– in most of Oregon, the restaurants/bars have no smoking inside. Nada, nothing, no section.  So being asked "Smoking or Non?" every time we go out still throws us off on this, the one week marker from our arrival.  Champaign-Urbana is in the midst of considering a smoking ban for its restuarants, which has opened an unbelievable can of worms for people around here.  We heard a rumor that the abundance of outdoor seating in downtown Champaign is a direct result of the impending decision.   The outdoor seating is definitely appreciated, and the smoking debate is quite amusing.  

–  even though Illinois borders Wisconsin, the great state of cheese, any varieties outside of cheddar are, like, $15 to $20 a pound! Surely, we're looking in the wrong places.

– along those same lines, we're missing the selection of microbrew beers we had in Oregon.  Well, we're homesick all around.  

– Lori has noticed (and I concur) that none of the businesses here have toilet seat covers in the restrooms.  We could always count on those in Oregon restrooms, but haven't seen a one since east of Idaho.   The details, you know.

We're in a hotel room in St Louis right now visiting a good ol' Oregon friend so I'm distracted at the moment, but I'll be back!

First of all – our internet connection is going to be limited to cafe access for the next few days while we wait for our home connection to get up and running.  

Secondly – mm… where to begin.  There are so many impressions from the past few days here that I want to capture now, while we're still newbies and these differences are still noticeable to us.  I'll try to run through a quick list of Illinois qualities that only an Oregonian would think of as weird:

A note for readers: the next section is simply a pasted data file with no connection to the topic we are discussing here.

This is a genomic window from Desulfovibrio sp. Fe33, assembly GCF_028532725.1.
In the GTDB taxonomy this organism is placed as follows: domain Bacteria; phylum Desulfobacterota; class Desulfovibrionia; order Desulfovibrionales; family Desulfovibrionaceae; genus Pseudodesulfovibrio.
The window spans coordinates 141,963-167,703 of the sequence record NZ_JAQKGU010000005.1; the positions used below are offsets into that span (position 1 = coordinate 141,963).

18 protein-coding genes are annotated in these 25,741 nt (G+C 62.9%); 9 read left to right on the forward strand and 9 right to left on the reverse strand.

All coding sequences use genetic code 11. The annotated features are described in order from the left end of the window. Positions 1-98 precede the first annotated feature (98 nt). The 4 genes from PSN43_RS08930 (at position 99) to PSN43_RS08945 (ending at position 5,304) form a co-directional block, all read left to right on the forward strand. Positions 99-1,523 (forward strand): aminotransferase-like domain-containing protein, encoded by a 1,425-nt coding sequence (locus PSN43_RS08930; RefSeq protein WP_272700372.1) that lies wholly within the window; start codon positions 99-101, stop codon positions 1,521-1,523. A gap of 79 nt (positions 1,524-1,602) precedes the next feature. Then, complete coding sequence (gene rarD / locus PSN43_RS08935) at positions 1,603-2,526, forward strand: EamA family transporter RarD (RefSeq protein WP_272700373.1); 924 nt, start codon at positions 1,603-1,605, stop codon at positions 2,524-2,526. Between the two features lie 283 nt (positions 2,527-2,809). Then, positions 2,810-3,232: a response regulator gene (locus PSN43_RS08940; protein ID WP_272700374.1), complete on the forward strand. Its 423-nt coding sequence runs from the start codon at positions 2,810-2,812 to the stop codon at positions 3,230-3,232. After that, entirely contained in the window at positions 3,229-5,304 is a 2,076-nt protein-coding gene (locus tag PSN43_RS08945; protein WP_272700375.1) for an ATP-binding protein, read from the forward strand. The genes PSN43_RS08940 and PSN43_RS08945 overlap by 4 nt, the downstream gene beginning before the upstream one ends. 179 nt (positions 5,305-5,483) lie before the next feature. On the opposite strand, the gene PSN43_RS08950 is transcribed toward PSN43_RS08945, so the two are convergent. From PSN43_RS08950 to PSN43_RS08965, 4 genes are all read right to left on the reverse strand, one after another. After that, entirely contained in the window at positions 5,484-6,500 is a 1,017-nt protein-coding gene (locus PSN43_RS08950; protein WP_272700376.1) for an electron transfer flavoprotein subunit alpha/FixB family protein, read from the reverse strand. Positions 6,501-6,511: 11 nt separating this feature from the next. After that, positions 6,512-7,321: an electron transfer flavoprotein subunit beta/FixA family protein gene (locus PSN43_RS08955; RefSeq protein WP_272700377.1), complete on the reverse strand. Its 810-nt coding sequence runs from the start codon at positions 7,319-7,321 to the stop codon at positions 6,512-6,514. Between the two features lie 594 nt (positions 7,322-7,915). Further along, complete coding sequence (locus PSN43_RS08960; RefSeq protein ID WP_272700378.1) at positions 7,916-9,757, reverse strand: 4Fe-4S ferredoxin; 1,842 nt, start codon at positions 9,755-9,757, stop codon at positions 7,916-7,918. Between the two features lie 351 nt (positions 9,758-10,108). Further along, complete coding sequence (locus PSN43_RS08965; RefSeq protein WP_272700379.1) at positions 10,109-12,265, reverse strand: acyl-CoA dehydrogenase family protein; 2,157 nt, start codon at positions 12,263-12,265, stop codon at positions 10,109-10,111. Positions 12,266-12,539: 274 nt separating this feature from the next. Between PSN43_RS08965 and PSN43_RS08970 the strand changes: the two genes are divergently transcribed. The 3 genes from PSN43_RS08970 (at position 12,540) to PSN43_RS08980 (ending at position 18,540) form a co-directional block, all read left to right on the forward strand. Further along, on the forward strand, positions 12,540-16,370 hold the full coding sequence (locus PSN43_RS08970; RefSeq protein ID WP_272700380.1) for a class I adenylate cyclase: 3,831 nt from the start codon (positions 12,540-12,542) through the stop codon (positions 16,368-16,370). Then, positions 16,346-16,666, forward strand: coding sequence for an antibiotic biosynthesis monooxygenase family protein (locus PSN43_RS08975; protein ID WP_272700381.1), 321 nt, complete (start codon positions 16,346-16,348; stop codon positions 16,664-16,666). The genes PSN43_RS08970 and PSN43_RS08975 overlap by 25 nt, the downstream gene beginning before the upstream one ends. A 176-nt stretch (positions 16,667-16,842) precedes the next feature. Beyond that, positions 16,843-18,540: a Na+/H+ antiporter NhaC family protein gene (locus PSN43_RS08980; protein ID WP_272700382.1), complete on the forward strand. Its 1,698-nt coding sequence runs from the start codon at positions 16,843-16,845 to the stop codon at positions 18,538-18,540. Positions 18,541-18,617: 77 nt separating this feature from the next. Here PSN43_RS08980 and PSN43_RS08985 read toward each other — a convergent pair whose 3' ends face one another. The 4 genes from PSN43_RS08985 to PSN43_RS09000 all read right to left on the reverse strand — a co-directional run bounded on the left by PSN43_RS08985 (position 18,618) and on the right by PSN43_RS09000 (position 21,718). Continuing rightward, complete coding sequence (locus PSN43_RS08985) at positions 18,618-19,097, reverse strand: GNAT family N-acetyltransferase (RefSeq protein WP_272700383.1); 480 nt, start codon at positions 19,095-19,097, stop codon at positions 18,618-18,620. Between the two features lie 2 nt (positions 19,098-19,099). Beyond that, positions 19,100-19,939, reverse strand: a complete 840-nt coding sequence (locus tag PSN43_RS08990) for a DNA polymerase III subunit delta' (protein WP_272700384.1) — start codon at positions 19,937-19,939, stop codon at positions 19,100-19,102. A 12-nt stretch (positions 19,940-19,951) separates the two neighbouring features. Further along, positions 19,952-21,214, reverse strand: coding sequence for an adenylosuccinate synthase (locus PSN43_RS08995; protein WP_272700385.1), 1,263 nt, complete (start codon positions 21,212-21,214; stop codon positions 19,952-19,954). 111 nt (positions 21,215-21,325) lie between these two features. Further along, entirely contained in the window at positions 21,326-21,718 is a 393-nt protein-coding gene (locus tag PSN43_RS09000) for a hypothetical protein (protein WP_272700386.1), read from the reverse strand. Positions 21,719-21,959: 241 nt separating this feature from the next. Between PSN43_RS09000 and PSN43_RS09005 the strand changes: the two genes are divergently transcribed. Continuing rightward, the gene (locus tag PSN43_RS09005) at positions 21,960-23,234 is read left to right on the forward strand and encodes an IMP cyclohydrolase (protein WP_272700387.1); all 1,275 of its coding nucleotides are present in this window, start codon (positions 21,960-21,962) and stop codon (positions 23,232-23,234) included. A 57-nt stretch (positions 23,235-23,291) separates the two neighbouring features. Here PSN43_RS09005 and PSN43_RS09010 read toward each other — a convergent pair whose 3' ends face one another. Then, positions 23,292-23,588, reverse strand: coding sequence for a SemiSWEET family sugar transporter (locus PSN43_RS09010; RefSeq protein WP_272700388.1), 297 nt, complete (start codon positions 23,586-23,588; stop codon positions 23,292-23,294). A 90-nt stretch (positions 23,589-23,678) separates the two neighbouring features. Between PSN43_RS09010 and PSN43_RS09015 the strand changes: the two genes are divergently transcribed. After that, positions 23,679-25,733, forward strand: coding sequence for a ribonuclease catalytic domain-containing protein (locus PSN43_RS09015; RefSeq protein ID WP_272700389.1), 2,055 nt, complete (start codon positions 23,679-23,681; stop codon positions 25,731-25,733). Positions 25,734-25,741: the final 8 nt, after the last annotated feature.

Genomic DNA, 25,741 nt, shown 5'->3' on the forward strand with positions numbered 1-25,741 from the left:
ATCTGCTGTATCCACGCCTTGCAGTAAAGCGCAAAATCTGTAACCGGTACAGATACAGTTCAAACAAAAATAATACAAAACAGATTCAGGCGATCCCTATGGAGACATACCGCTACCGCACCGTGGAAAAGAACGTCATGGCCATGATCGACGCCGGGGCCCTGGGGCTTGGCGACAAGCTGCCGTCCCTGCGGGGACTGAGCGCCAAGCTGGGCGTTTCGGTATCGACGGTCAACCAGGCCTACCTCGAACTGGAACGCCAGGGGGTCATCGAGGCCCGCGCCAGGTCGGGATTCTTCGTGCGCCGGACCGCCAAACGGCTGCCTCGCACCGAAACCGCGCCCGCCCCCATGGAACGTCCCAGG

• widespread easy-access recycling? uh, no.
  • you knew you'd have a sales tax now, but you might not have known that the tax would vary according to the type of item, the city you're in, and other details we're still learning about.
  • hope you like meat.  Lots of meat. Red meat.
  • everything Oregonians told you about the drastic weather only applies once every other week… in other words, it's actually been quite lovely here.
  • without mountains on the horizon, the setting sun has an additional two hours to be in your face while you're driving; but when you're not driving, this additional sun time is wonderful.  

So those are some beginning impressions of the land.  The apartment… well, there was a whole fiasco with that which I won't get into here.  Suffice it to say we are settled into it now and loving it TOO much.  It's just a sublet.  A sublet place shouldn't be so perfect.  It used to be a grocery store back in the day, and it's still a big, high-ceilinged open space with just slight changes in the floor to distinguish the living room area from the kitchen area from the bedroom area.  All open.  Only the bathroom has separate walls and a door.  I love it.  I love having the whole place connected and open like that.   

Speaking of sublets – this is the first sublet for both Lori and I.  I had very different expectations from what actually happened.  I expected that the tenant would pack up all his stuff, put it in storage somewhere and we would walk into a nice empty place.  But instead… most of his furniture is still in place, all his kitchen stuff is still out and he even left food in the fridge and freezer.  Is this how sublets normally work?  

The cafe visit is almost over.  More moving impressions to come.